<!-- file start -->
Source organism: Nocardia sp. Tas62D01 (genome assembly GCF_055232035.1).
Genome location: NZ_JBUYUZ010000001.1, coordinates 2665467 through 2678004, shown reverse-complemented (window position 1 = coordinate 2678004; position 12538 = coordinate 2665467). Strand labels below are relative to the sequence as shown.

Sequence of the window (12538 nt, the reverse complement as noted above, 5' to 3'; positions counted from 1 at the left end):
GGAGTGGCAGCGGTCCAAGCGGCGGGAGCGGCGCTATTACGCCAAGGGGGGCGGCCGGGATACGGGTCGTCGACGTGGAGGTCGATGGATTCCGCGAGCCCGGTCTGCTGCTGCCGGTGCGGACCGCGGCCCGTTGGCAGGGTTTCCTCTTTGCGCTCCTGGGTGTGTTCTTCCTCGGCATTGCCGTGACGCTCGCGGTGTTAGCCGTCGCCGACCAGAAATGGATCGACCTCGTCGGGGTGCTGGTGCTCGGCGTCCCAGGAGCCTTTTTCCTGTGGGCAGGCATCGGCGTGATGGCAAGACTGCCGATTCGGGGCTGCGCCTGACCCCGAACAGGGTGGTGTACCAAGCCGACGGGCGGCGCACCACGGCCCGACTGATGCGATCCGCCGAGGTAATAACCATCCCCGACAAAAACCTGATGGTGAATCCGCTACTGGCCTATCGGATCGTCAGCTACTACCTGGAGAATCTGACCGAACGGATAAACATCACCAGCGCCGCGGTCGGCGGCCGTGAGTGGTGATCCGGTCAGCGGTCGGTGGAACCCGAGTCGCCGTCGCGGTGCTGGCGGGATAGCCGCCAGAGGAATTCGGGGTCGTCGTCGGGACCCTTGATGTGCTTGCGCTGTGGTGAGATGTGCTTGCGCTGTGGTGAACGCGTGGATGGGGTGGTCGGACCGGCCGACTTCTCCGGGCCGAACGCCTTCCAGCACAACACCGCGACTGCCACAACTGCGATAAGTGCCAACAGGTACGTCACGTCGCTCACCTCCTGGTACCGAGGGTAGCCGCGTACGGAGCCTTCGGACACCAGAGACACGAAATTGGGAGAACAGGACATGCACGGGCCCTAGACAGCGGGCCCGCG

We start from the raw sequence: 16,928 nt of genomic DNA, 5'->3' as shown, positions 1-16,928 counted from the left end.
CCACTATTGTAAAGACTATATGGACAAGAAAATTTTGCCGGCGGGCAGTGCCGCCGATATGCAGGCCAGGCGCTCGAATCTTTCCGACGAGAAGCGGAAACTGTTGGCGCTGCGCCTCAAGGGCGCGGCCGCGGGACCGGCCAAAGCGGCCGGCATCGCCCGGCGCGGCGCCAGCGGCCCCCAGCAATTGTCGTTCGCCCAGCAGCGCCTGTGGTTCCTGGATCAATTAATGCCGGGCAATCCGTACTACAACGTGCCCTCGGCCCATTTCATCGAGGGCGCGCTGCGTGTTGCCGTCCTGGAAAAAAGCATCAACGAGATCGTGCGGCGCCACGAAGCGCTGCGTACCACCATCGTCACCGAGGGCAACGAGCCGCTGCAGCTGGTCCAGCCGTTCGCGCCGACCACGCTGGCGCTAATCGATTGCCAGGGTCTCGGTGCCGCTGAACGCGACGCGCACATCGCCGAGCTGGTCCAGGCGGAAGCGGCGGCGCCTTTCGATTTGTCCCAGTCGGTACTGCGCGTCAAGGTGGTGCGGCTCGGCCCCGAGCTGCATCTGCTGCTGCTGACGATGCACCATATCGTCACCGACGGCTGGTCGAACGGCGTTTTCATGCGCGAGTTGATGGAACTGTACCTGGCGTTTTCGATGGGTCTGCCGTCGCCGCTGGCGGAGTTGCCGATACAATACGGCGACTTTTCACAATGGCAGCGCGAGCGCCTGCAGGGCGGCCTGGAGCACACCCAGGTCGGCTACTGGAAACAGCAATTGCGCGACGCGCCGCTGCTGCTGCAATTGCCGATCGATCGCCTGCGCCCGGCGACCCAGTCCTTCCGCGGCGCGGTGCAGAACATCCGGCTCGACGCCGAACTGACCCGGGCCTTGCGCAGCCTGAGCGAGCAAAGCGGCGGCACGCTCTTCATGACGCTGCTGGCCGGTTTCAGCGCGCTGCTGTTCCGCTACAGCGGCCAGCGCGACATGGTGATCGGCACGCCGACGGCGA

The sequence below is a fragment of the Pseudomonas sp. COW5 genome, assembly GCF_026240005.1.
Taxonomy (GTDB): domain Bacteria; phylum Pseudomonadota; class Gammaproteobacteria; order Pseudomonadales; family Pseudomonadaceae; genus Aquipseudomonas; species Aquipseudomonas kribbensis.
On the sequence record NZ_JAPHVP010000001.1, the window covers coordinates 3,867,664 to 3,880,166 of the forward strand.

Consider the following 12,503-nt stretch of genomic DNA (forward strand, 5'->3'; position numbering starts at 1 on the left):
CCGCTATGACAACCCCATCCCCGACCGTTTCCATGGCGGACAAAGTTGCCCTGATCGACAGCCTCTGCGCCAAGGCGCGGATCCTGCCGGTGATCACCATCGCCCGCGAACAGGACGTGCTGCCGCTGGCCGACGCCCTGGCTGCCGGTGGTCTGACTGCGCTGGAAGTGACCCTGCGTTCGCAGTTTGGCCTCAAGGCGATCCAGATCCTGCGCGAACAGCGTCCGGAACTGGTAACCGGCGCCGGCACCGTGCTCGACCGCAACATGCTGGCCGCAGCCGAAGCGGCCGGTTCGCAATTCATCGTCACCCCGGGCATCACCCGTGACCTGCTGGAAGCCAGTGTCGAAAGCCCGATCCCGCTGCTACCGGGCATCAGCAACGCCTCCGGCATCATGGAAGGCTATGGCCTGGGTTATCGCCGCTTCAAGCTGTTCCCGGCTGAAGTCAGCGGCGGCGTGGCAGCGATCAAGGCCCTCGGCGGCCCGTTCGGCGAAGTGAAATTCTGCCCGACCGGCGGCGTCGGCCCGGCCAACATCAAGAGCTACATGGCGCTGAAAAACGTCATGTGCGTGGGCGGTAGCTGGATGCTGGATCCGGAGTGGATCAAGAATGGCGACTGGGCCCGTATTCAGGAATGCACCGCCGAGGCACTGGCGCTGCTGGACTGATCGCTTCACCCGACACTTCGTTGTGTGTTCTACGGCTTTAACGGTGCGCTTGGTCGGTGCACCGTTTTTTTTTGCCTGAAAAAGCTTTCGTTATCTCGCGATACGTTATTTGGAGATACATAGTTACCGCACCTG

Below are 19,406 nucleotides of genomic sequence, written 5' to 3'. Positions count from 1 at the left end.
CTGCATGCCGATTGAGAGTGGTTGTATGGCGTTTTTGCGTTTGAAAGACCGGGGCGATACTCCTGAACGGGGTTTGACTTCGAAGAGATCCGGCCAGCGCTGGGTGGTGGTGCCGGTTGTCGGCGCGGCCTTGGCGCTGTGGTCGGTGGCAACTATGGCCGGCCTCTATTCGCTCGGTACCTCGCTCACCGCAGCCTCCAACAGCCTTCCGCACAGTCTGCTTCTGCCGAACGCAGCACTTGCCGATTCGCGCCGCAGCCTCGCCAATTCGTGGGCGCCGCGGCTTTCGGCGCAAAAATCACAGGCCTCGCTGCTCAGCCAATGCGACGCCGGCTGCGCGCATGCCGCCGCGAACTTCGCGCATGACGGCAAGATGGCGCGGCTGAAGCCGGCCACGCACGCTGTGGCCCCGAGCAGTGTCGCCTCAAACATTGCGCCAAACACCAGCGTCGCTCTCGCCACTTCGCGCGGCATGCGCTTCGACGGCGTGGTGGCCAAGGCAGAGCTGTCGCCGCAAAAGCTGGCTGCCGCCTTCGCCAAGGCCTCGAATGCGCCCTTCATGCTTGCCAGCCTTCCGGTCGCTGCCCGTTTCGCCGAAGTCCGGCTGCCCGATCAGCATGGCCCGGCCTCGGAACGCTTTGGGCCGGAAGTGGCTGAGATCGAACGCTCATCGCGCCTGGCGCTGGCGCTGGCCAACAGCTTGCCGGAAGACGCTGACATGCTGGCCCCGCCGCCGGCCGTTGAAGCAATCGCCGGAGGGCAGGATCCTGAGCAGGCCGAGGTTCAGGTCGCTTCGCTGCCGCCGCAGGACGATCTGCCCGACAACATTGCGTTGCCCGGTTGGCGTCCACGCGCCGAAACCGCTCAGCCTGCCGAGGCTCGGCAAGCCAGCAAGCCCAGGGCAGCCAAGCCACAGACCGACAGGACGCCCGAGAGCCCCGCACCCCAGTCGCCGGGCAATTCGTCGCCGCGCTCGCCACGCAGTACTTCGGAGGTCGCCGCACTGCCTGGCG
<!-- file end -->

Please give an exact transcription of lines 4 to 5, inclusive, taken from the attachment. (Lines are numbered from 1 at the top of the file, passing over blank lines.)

GGAGTGGCAGCGGTCCAAGCGGCGGGAGCGGCGCTATTACGCCAAGGGGGGCGGCCGGGATACGGGTCGTCGACGTGGAGGTCGATGGATTCCGCGAGCCCGGTCTGCTGCTGCCGGTGCGGACCGCGGCCCGTTGGCAGGGTTTCCTCTTTGCGCTCCTGGGTGTGTTCTTCCTCGGCATTGCCGTGACGCTCGCGGTGTTAGCCGTCGCCGACCAGAAATGGATCGACCTCGTCGGGGTGCTGGTGCTCGGCGTCCCAGGAGCCTTTTTCCTGTGGGCAGGCATCGGCGTGATGGCAAGACTGCCGATTCGGGGCTGCGCCTGACCCCGAACAGGGTGGTGTACCAAGCCGACGGGCGGCGCACCACGGCCCGACTGATGCGATCCGCCGAGGTAATAACCATCCCCGACAAAAACCTGATGGTGAATCCGCTACTGGCCTATCGGATCGTCAGCTACTACCTGGAGAATCTGACCGAACGGATAAACATCACCAGCGCCGCGGTCGGCGGCCGTGAGTGGTGATCCGGTCAGCGGTCGGTGGAACCCGAGTCGCCGTCGCGGTGCTGGCGGGATAGCCGCCAGAGGAATTCGGGGTCGTCGTCGGGACCCTTGATGTGCTTGCGCTGTGGTGAGATGTGCTTGCGCTGTGGTGAACGCGTGGATGGGGTGGTCGGACCGGCCGACTTCTCCGGGCCGAACGCCTTCCAGCACAACACCGCGACTGCCACAACTGCGATAAGTGCCAACAGGTACGTCACGTCGCTCACCTCCTGGTACCGAGGGTAGCCGCGTACGGAGCCTTCGGACACCAGAGACACGAAATTGGGAGAACAGGACATGCACGGGCCCTAGACAGCGGGCCCGCG

We start from the raw sequence: 16,928 nt of genomic DNA, 5'->3' as shown, positions 1-16,928 counted from the left end.